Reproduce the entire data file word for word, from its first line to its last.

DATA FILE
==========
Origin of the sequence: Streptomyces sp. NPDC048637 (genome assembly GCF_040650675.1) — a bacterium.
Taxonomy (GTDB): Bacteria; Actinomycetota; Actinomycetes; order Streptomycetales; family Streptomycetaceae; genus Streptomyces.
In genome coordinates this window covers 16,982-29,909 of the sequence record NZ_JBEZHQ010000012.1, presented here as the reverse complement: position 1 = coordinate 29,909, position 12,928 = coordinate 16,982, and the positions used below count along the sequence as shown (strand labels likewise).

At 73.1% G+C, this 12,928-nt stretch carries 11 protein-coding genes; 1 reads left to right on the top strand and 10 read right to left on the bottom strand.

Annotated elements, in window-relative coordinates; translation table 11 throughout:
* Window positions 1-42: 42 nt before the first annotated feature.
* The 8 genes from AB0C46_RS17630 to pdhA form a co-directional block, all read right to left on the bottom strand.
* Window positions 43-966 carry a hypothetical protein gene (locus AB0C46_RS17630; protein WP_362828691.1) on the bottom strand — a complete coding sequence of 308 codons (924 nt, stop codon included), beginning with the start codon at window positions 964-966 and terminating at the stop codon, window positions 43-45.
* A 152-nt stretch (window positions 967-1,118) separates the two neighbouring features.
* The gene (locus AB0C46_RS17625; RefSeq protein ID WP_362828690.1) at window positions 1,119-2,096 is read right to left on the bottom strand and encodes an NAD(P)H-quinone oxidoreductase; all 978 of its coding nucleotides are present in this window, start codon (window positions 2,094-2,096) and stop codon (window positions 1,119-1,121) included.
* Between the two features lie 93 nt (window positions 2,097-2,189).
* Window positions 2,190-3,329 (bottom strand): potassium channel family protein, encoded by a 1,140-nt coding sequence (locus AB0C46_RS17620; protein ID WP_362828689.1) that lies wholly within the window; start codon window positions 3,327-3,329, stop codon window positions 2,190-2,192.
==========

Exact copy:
Origin of the sequence: Streptomyces sp. NPDC048637 (genome assembly GCF_040650675.1) — a bacterium.
Taxonomy (GTDB): Bacteria; Actinomycetota; Actinomycetes; order Streptomycetales; family Streptomycetaceae; genus Streptomyces.
In genome coordinates this window covers 16,982-29,909 of the sequence record NZ_JBEZHQ010000012.1, presented here as the reverse complement: position 1 = coordinate 29,909, position 12,928 = coordinate 16,982, and the positions used below count along the sequence as shown (strand labels likewise).

At 73.1% G+C, this 12,928-nt stretch carries 11 protein-coding genes; 1 reads left to right on the top strand and 10 read right to left on the bottom strand.

Annotated elements, in window-relative coordinates; translation table 11 throughout:
* Window positions 1-42: 42 nt before the first annotated feature.
* The 8 genes from AB0C46_RS17630 to pdhA form a co-directional block, all read right to left on the bottom strand.
* Window positions 43-966 carry a hypothetical protein gene (locus AB0C46_RS17630; protein WP_362828691.1) on the bottom strand — a complete coding sequence of 308 codons (924 nt, stop codon included), beginning with the start codon at window positions 964-966 and terminating at the stop codon, window positions 43-45.
* A 152-nt stretch (window positions 967-1,118) separates the two neighbouring features.
* The gene (locus AB0C46_RS17625; RefSeq protein ID WP_362828690.1) at window positions 1,119-2,096 is read right to left on the bottom strand and encodes an NAD(P)H-quinone oxidoreductase; all 978 of its coding nucleotides are present in this window, start codon (window positions 2,094-2,096) and stop codon (window positions 1,119-1,121) included.
* Between the two features lie 93 nt (window positions 2,097-2,189).
* Window positions 2,190-3,329 (bottom strand): potassium channel family protein, encoded by a 1,140-nt coding sequence (locus AB0C46_RS17620; protein ID WP_362828689.1) that lies wholly within the window; start codon window positions 3,327-3,329, stop codon window positions 2,190-2,192.